The anatomy of the medial collateral ligament of the knee and its significance in joint stability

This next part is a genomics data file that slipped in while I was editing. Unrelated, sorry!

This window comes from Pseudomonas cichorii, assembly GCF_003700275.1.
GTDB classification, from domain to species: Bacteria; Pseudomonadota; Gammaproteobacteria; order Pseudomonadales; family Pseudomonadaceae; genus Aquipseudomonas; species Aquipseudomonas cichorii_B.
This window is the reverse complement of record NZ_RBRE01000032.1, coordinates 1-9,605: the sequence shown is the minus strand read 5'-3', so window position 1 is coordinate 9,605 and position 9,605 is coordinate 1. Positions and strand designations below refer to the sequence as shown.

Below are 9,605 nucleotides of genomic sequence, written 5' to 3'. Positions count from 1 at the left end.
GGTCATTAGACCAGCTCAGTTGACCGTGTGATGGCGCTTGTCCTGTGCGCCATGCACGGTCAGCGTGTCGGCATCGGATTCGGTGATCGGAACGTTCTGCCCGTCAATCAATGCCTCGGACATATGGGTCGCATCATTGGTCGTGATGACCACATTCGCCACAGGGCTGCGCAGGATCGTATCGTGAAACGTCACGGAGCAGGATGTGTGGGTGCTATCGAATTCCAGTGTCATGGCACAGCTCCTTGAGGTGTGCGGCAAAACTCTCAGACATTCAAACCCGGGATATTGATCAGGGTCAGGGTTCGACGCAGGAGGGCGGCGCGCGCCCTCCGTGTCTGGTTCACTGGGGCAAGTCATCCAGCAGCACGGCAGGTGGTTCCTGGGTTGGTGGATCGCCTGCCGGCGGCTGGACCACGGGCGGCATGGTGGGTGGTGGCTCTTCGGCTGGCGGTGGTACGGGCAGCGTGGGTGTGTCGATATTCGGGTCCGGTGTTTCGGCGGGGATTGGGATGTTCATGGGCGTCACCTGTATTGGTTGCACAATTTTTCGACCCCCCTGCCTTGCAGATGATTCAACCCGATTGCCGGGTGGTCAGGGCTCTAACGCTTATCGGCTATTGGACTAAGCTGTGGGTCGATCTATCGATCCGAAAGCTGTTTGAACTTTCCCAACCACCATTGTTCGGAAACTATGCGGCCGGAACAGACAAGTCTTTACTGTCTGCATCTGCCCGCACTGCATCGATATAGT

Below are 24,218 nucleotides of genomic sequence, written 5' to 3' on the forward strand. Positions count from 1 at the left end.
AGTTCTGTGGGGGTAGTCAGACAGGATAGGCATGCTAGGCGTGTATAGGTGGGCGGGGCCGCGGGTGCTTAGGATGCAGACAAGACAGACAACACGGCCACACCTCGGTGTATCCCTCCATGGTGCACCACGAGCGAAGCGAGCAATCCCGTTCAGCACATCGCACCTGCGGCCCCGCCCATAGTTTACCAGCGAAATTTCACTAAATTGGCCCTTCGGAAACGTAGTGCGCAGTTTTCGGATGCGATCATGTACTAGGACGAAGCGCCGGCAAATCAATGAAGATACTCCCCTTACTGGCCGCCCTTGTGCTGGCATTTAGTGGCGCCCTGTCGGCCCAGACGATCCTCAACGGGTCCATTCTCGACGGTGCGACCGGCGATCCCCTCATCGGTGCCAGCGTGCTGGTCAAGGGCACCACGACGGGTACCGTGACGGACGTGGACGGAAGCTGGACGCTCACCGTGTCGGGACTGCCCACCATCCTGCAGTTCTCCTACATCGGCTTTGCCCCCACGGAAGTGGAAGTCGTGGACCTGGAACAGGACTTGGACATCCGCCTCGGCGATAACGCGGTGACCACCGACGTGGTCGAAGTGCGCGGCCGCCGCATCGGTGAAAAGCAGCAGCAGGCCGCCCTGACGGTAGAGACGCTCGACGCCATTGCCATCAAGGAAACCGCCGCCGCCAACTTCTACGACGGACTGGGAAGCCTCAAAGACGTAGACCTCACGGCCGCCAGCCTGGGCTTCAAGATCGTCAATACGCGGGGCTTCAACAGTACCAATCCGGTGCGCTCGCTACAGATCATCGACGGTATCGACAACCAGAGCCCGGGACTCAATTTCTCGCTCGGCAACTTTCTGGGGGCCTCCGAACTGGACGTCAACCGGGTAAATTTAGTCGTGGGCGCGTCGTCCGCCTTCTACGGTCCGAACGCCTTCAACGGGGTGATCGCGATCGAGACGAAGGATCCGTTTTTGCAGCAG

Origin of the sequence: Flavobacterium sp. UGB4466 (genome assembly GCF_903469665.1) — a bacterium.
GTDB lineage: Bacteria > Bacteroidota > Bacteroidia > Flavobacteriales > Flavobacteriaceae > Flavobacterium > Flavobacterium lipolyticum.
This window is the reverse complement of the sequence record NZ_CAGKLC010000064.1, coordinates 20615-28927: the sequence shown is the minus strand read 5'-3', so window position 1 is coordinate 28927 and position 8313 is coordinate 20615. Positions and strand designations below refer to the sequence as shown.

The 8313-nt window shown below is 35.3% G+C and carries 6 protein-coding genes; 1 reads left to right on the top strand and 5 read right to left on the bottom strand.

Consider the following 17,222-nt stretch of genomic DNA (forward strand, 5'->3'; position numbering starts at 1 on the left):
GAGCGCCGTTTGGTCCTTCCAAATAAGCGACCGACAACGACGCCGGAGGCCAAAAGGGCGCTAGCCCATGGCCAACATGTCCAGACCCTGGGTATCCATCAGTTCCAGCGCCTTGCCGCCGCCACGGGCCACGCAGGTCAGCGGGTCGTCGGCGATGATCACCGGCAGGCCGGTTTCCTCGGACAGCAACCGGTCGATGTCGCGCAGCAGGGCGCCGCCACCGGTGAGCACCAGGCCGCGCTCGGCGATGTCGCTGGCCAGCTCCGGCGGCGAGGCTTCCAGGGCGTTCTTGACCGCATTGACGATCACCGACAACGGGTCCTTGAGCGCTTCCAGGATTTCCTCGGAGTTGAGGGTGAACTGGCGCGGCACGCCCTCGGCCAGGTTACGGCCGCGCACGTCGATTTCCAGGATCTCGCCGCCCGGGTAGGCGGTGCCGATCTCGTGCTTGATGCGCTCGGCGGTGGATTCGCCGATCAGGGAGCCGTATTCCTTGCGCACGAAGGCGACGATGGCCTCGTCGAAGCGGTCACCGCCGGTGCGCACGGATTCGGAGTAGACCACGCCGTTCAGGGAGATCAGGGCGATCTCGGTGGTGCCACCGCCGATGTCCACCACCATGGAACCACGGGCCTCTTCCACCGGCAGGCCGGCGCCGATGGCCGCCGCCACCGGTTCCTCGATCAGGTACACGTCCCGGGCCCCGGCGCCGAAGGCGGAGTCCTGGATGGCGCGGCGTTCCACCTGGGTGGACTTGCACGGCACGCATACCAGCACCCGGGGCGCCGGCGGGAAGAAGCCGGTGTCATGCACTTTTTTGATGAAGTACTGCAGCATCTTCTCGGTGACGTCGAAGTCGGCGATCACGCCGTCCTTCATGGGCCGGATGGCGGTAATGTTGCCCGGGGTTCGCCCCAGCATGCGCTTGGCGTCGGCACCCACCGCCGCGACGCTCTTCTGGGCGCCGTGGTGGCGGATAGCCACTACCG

The medial collateral ligament (MCL) is the most important stabilizer of the medial side of the knee together with the capsuloligamentous complex. As such, it has a distinctive role in joint stability, as far as its biomechanics are concerned, and major joint stability issues onset when it is injured or deficient. One of the main functions of the medial collateral ligament is mechanical as it passively stabilizes the knee and help in guiding it through its normal range of motion when a tensile load is applied. It exhibits nonlinear anisotropic mechanical behaviour, like all ligaments, and under low loading conditions it is relatively compliant, perhaps due to recruitment of “crimped” collagen fibres as well as to viscoelastic behaviours and interactions of collagen and other matrix materials. Continued ligament-loading results in increasing stiffness until a stage is reached where it exhibits nearly linear stiffness and beyond this it continues to absorb energy until it is disrupted. In addition, the function of the MCL has to do with its viscoelasticity which assists the maintainance of joint congruity and homeostasis. The treatment of grade III medial collateral ligament injuries (with gross valgus instability at 0° of flexion) is still controversial. The most severe injuries (especially with severe valgus alignment, intra-articular medial collateral ligament entrapment, large bony avulsions, or multiple ligament involvement) may require acute operative repair or augmentation. In addition, surgical reconstruction is indicated for isolated symptomatic chronic medial collateral ligament laxity. The optimal surgical treatment remains controversial. More studies with evidence of level I and II are required in order to clarify the pros and cons of any solution.